Preserving biological heterogeneity with a permuted surrogate variable analysis for genomics batch correction

Bioinformatics. 2014 Oct;30(19):2757-63. doi: 10.1093/bioinformatics/btu375. Epub 2014 Jun 6.


Motivation: Sample source, procurement process and other technical variations introduce batch effects into genomics data. Algorithms to remove these artifacts enhance differences between known biological covariates, but also carry potential concern of removing intragroup biological heterogeneity and thus any personalized genomic signatures. As a result, accurate identification of novel subtypes from batch-corrected genomics data is challenging using standard algorithms designed to remove batch effects for class comparison analyses. Nor can batch effects be corrected reliably in future applications of genomics-based clinical tests, in which the biological groups are by definition unknown a priori.

Results: Therefore, we assess the extent to which various batch correction algorithms remove true biological heterogeneity. We also introduce an algorithm, permuted-SVA (pSVA), using a new statistical model that is blind to biological covariates to correct for technical artifacts while retaining biological heterogeneity in genomic data. This algorithm facilitated accurate subtype identification in head and neck cancer from gene expression data in both formalin-fixed and frozen samples. When applied to predict Human Papillomavirus (HPV) status, pSVA improved cross-study validation even if the sample batches were highly confounded with HPV status in the training set.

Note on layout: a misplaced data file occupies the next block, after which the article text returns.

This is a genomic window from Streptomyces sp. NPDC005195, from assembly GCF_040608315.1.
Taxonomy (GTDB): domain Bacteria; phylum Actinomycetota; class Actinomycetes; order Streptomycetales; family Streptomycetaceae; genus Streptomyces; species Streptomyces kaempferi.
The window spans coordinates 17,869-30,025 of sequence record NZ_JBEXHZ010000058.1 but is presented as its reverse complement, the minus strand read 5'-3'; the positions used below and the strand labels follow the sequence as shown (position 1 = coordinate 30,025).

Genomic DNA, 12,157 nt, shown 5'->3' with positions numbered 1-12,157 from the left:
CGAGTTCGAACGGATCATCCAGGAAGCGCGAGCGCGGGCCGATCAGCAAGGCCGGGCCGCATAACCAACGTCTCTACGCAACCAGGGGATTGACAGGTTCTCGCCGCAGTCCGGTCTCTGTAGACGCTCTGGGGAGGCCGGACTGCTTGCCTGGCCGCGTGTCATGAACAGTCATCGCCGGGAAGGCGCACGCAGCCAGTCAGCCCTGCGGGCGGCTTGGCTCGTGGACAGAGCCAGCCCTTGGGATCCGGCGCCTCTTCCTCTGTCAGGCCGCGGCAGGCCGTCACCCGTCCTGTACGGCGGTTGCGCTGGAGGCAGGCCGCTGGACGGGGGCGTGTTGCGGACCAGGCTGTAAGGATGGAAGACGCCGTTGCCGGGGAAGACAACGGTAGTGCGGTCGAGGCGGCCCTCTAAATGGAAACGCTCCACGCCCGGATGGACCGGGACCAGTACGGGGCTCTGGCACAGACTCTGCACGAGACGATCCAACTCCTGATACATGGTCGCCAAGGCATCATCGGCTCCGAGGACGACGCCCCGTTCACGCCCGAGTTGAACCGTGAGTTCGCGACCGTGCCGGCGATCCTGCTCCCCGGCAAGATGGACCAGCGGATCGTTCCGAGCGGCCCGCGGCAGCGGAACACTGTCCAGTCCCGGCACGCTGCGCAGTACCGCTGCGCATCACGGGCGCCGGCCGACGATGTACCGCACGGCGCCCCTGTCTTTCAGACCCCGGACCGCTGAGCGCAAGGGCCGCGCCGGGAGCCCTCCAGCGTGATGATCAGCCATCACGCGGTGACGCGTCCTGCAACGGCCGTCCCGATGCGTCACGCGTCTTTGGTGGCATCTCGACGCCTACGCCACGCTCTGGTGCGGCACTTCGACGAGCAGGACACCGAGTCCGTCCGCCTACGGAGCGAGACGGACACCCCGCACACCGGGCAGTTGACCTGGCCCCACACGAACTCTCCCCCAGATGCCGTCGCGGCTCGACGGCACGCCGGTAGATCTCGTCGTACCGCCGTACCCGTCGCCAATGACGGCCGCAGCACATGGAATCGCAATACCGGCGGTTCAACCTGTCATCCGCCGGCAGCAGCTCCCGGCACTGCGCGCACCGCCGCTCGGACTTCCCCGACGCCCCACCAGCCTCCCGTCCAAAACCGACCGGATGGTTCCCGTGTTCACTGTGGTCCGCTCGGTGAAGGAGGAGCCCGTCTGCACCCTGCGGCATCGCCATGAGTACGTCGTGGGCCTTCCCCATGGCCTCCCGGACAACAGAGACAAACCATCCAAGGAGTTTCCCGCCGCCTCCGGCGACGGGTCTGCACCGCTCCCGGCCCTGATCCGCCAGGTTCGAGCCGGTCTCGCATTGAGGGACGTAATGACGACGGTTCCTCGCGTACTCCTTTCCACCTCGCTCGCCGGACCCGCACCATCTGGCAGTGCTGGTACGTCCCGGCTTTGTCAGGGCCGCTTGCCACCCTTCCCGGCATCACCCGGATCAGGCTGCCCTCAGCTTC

Availability and implementation: All analyses were performed using R version 2.15.0. The code and data used to generate the results of this manuscript is available from

Publication types

  • Research Support, N.I.H., Extramural
  • Research Support, Non-U.S. Gov't

MeSH terms

  • Algorithms*
  • Artifacts
  • Computational Biology / methods
  • Genomics / methods*
  • Head and Neck Neoplasms / genetics*
  • Head and Neck Neoplasms / virology
  • Humans
  • Models, Statistical
  • Papillomavirus Infections / diagnosis*
  • Reproducibility of Results
  • Software